Bulgarian Academy of Sciences, Bulgaria
Zlatka Alexieva has graduated in the specialty of Biochemistry and Microbiology from University of Sofia and has completed her PhD from Institute of Molecular biology, Ukrainian Academy of Sciences at 1985. She has specialized in molecular biology in University of Baltimore, for one year. Zlatka Alexieva is the head of Division of General Microbiology and Head of Dept. Microbial Genetics at the Institute of Microbiology, Bulgarian Academy of Sciences. The list of her publications consists of 110 scientific papers published in national and international journals and conference proceedings. The list of citations includes about 400 papers.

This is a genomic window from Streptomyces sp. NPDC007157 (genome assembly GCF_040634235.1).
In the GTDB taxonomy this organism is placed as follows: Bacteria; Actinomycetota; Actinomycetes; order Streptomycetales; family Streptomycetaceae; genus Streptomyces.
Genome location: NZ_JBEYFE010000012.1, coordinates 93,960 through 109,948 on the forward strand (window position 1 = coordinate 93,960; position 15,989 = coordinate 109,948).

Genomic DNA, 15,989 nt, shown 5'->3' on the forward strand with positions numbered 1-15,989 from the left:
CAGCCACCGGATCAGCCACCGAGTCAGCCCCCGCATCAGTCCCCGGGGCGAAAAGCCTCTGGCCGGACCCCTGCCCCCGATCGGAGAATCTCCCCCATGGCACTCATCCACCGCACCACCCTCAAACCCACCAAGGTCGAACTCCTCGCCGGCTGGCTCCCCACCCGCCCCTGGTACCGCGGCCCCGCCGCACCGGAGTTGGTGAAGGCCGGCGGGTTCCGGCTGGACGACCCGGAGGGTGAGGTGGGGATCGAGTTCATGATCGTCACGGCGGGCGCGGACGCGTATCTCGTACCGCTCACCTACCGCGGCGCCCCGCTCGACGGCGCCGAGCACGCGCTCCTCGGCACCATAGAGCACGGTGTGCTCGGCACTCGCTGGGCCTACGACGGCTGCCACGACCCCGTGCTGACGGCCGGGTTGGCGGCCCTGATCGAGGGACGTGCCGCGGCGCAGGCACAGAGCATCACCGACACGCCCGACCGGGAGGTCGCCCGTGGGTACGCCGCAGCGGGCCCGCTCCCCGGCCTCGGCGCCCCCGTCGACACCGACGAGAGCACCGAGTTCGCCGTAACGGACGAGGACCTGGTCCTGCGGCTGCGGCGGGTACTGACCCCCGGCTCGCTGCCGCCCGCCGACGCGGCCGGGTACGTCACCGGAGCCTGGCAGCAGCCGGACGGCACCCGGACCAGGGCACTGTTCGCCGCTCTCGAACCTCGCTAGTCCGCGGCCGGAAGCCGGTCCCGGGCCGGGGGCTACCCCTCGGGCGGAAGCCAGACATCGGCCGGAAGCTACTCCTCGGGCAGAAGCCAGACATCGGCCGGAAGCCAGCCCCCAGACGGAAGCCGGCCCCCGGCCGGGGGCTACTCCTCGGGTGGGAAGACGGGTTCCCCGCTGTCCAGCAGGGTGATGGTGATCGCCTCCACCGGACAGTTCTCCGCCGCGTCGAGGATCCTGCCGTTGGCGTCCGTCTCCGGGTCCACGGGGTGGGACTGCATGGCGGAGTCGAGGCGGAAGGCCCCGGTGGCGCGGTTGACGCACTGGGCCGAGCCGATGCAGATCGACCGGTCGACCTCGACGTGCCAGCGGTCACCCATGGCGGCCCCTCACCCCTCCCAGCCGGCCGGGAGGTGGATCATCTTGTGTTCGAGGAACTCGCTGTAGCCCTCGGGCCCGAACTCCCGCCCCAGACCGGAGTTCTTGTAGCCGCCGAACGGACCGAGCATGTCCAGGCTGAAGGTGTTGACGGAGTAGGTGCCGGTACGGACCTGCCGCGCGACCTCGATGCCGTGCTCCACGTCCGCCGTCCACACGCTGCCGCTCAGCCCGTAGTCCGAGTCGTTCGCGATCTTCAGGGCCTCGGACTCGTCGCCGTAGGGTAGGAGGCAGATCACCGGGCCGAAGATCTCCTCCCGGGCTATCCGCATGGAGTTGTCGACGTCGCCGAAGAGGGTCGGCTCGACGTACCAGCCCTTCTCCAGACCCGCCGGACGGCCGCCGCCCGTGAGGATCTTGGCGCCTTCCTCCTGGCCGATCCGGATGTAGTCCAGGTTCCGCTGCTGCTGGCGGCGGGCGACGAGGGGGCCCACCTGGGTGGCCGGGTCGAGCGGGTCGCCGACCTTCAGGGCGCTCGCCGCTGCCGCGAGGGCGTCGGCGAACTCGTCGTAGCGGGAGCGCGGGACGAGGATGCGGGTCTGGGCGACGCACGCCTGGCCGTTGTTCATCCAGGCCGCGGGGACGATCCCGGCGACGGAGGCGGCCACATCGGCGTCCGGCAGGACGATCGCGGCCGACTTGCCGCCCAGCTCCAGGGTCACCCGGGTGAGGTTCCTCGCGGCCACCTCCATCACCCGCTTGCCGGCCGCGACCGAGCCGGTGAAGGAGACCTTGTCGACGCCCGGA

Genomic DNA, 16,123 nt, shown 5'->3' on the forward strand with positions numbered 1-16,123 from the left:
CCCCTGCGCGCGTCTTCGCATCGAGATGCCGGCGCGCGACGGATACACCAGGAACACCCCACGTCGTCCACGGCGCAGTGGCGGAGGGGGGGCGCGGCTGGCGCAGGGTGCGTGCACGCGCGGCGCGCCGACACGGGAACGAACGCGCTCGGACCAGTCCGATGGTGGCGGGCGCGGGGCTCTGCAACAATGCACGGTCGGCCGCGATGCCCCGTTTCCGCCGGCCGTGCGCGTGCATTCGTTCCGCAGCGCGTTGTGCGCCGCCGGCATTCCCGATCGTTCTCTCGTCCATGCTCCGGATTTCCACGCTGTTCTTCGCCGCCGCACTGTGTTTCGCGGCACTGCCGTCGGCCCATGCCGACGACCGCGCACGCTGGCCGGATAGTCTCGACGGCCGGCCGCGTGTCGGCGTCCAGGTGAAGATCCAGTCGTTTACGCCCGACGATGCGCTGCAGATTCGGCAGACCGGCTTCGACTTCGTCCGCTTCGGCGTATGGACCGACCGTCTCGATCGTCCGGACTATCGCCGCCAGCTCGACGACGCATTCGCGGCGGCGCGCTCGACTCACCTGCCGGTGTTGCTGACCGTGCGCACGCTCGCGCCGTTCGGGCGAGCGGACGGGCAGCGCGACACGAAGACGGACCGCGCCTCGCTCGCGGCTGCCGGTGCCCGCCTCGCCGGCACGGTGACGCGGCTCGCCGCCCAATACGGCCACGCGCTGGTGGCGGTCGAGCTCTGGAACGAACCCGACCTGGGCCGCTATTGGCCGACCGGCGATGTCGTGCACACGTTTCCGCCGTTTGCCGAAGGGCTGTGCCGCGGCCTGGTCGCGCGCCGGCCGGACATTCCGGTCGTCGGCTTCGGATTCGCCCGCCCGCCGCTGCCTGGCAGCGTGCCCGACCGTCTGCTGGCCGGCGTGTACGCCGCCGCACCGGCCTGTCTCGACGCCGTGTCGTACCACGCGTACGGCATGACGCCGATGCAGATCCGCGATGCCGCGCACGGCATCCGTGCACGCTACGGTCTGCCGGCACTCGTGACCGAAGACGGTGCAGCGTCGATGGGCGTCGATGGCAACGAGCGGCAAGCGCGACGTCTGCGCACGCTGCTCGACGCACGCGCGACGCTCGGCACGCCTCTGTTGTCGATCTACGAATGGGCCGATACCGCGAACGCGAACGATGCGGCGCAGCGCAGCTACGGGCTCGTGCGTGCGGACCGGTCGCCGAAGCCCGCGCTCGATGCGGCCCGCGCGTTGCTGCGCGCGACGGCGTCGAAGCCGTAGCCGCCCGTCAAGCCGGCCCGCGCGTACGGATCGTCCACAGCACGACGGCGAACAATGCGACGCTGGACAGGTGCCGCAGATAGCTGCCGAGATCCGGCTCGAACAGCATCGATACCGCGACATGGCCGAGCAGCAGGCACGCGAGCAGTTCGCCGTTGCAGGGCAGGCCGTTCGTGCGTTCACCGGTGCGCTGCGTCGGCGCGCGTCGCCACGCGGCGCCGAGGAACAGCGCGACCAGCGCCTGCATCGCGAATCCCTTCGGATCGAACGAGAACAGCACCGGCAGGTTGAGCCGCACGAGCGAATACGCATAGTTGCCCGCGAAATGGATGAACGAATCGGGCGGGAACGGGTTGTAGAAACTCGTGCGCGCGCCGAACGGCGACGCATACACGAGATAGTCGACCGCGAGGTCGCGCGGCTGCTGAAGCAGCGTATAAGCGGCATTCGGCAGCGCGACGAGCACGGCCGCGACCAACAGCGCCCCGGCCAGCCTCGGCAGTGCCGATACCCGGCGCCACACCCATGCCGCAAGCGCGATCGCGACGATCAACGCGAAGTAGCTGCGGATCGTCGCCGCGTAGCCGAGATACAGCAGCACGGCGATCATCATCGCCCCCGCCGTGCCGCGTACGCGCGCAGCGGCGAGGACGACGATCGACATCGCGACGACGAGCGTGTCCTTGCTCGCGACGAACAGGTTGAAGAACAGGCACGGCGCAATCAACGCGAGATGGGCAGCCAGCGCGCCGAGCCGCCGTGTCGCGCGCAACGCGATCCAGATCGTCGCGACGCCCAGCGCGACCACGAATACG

Aromatic compounds including PAHs are one of the wide-spread pollutants in the environment. Exposure to PAHs increases health risk for people and other living organisms. They could be found in effluents from industrial operations, such as gas and coal tar conversion, wood manufacturing, burning fossil fuels, etc. Many phenolic compounds are considered to be hazardous pollutants. The US EPA has listed 16 PAHs as priority pollutants since they are known mutagens and carcinogens. Numerous investigations have been carried out by unconventional method on the basis of potential microbial abilities to degrade aromatics. The major part of the investigations has been carried out with bacterial strains. Some yeast and mould strains express a significant enzyme oxidizing capacity. This feature makes them a valuable research object for a future development of industrial-water cleaning technologies. Over the past 20 years, the biodegradation of the PAHs has been intensively investigated with the purpose to develop effective biotechnologies for the removal of aromatic compounds from wastewater and polluted soils in parallel with existing conventional physico-chemical purification methods. In presented study new isolated Antarctic fungal strains were examined for their ability to utilize phenol and phenolic derivatives, as well as naphtalene, anthracene and phenanthrene. The DNA-molecular analyses carried out showed the presence of nucleotide sequences typical for genes coding key enzymes for the catabolism of aromatic compounds. The values of phenol hydroxylase (EC184.108.40.206), and catechol 1,2-dioxygenase (EC220.127.116.11) activities were determined. The results obtained demonstrated the different capabilities of the studied strains to degrade various aromatic compounds.